Today’s Australian has published considerable material on the failure of Labor to clearly enunciate its policies. I have previously drawn particular attention to Labor’s failure to publish aggregates alternative to those in the Coalition’s budget and to costings for the economy of its global warming policy. This defect remains. But the recent emergence of many questions about Labor’s policies on specific policy issues has opened the way for much wider challenges to be made. The opening up of this area should also allow Morrison to reduce his announcements of funding small projects, which appear too much as vote buying, and focus more on attacking Shorten. It has also led The Australian to inter alia run the main letters column today with the heading Uncertainty Surrounds Labor’s Announced Policies. I was fortunate in having my epistle included as “lead letter”
In yesterday’s Commentary I drew attention to Labor’s success in forcing legislation through Parliament which allowed asylum seekers on Nauru and Manus Island to “doctor” themselves to Australia for treatment without ministerial approval (except for security reasons). I added that “it also remains to be seen how long he can run a minority government where there is an opposition which is able to force legislation right through Parliament and effectively change the Coalition’s policies on other matters too” . I added that “there has already been a (failed) attempt today to establish a Royal Commission on some failure of access to disabilities and there will inevitably be a debate on aspects of the budget set to be presented in early April. That would provide Labor/Greens with opportunities to have amendments to the budget passed through Parliament not by the Coalition but by the Opposition”. Some recipients of Commentary indicated that they did not understand my analysis and in particular my (and others) view that an early election might be called. Today we have an illustration of what I meant.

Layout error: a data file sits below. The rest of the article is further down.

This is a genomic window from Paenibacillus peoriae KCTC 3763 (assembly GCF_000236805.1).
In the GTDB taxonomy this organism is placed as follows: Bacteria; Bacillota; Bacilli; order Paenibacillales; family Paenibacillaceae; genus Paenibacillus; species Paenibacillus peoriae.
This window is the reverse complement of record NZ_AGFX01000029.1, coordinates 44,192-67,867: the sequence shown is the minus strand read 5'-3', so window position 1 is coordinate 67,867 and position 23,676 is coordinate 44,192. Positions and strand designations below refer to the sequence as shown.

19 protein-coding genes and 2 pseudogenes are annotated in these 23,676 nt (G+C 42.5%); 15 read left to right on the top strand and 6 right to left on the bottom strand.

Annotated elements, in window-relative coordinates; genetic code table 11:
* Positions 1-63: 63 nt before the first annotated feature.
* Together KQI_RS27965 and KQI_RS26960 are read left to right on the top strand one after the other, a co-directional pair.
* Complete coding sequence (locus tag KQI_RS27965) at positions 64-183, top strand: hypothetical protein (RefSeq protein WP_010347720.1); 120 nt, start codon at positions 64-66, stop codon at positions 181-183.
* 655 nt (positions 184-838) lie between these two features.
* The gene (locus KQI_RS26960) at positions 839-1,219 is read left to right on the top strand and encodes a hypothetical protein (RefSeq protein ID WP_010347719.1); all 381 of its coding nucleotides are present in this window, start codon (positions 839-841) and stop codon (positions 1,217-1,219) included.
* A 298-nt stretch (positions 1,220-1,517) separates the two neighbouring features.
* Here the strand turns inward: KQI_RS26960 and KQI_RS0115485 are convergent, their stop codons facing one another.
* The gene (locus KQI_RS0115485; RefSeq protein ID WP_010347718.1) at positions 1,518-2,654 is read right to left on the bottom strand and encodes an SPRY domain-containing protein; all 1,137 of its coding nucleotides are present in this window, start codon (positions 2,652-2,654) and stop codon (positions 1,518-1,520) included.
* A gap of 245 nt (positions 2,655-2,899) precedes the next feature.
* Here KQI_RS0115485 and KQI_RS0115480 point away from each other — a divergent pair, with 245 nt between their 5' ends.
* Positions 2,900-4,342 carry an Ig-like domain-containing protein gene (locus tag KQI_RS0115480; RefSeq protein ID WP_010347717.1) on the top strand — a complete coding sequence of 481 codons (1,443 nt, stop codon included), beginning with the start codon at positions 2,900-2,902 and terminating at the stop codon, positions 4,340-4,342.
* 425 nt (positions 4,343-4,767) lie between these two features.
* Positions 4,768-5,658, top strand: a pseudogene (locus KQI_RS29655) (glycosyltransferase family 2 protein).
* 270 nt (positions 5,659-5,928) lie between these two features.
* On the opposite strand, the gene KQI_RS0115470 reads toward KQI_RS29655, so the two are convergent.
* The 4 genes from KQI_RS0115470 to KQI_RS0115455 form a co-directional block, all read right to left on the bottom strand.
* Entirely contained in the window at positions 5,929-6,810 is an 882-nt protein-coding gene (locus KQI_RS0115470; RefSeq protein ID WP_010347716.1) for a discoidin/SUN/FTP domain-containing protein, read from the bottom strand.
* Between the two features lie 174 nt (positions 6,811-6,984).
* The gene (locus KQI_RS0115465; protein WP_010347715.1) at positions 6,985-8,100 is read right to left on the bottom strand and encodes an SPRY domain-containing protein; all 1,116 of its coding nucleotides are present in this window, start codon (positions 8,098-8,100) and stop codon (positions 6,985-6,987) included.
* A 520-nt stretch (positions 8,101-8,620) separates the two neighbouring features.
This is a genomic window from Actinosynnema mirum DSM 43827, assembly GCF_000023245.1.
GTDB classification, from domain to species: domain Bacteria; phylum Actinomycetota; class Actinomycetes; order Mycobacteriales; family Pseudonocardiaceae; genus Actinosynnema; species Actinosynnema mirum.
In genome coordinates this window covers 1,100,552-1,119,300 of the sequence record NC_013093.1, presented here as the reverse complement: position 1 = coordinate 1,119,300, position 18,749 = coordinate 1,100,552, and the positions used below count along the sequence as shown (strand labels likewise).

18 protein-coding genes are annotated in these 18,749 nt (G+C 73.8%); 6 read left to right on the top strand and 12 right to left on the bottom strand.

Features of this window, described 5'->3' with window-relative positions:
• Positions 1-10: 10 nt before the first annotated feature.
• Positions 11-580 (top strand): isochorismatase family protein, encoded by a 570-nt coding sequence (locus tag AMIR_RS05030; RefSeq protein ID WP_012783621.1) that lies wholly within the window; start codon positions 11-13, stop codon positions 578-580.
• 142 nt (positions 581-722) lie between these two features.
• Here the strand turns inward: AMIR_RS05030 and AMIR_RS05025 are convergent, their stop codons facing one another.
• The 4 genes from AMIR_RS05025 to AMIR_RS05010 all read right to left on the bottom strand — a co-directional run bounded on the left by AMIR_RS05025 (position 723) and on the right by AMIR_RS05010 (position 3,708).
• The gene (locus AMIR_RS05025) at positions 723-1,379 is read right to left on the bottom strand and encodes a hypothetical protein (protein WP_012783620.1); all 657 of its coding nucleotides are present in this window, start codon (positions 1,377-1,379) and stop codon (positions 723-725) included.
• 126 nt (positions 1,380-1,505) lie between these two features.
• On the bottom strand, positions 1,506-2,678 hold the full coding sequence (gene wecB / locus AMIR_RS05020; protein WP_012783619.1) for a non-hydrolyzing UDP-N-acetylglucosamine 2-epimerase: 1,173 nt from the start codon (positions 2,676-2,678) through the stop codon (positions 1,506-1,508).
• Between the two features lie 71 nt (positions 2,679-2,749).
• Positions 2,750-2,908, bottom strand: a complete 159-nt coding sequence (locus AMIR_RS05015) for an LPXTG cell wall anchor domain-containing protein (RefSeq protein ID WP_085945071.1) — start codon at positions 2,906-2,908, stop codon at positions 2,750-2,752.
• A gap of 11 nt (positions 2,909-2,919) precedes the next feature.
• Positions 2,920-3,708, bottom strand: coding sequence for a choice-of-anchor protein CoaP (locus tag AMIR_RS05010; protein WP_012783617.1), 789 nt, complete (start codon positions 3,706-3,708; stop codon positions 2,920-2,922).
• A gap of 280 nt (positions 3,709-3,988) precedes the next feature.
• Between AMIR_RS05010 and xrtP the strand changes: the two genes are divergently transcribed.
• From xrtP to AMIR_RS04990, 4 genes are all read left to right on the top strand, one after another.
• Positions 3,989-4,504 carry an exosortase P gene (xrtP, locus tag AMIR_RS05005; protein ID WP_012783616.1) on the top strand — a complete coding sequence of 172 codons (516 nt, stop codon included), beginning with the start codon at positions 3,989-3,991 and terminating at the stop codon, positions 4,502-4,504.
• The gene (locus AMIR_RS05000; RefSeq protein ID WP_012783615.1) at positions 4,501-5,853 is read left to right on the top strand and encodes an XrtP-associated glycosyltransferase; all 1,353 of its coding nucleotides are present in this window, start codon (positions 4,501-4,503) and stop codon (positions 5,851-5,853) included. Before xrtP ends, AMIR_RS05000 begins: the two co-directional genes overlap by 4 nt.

The end of the Parliamentary session (it resumes in 6 weeks) has produced various comments about its performance, including Turnbull’s claim that it showed that the Coalition is governing. He referred in particular the $6bn bank tax, gas export restrictions, the avoidance of Aboriginal Title restrictions on the $21bn Adani coal mine in Queensland, and the much publicised new arrangements for schools. The Weekend Australian observes critically that “the Prime Minister has won this victory only by adopting what even he argues is a purer version of Labor’s Gonski plan and by promising tens of billions of dollars that are yet to be raised and which, on the available evidence, will not necessarily boost education outcomes”.